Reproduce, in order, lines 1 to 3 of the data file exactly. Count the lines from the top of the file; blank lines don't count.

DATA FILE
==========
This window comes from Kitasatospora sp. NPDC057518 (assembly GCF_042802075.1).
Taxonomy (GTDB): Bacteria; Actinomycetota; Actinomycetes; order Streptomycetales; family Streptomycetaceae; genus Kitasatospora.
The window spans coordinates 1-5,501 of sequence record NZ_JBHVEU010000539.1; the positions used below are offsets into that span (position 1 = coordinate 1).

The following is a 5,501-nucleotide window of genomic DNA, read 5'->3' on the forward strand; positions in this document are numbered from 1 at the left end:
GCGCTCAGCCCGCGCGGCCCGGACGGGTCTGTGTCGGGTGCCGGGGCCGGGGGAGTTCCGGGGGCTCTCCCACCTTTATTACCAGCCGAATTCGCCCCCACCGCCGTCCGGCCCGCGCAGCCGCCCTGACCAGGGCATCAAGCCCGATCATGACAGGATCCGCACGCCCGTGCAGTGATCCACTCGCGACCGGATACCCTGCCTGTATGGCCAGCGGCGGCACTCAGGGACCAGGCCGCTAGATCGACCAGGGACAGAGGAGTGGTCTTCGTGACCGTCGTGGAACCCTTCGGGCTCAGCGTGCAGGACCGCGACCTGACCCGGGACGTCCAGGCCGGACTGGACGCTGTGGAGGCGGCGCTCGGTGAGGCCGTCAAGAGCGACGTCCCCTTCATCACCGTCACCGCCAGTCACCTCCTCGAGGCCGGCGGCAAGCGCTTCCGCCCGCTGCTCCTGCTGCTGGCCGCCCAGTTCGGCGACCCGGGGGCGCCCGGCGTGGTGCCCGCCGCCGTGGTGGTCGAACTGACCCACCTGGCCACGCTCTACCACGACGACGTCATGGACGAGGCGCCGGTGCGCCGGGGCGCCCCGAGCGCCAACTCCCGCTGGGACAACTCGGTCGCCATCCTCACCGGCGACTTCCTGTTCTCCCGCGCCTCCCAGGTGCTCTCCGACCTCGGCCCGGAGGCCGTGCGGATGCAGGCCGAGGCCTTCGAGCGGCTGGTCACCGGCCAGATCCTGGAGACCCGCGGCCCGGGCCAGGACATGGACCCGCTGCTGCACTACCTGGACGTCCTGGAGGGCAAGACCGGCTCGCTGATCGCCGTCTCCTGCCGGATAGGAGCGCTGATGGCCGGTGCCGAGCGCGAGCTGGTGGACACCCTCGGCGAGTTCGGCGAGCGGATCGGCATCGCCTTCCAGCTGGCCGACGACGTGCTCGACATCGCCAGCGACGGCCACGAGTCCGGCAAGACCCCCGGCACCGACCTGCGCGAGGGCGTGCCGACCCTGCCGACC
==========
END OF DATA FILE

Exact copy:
This window comes from Kitasatospora sp. NPDC057518 (assembly GCF_042802075.1).
Taxonomy (GTDB): Bacteria; Actinomycetota; Actinomycetes; order Streptomycetales; family Streptomycetaceae; genus Kitasatospora.
The window spans coordinates 1-5,501 of sequence record NZ_JBHVEU010000539.1; the positions used below are offsets into that span (position 1 = coordinate 1).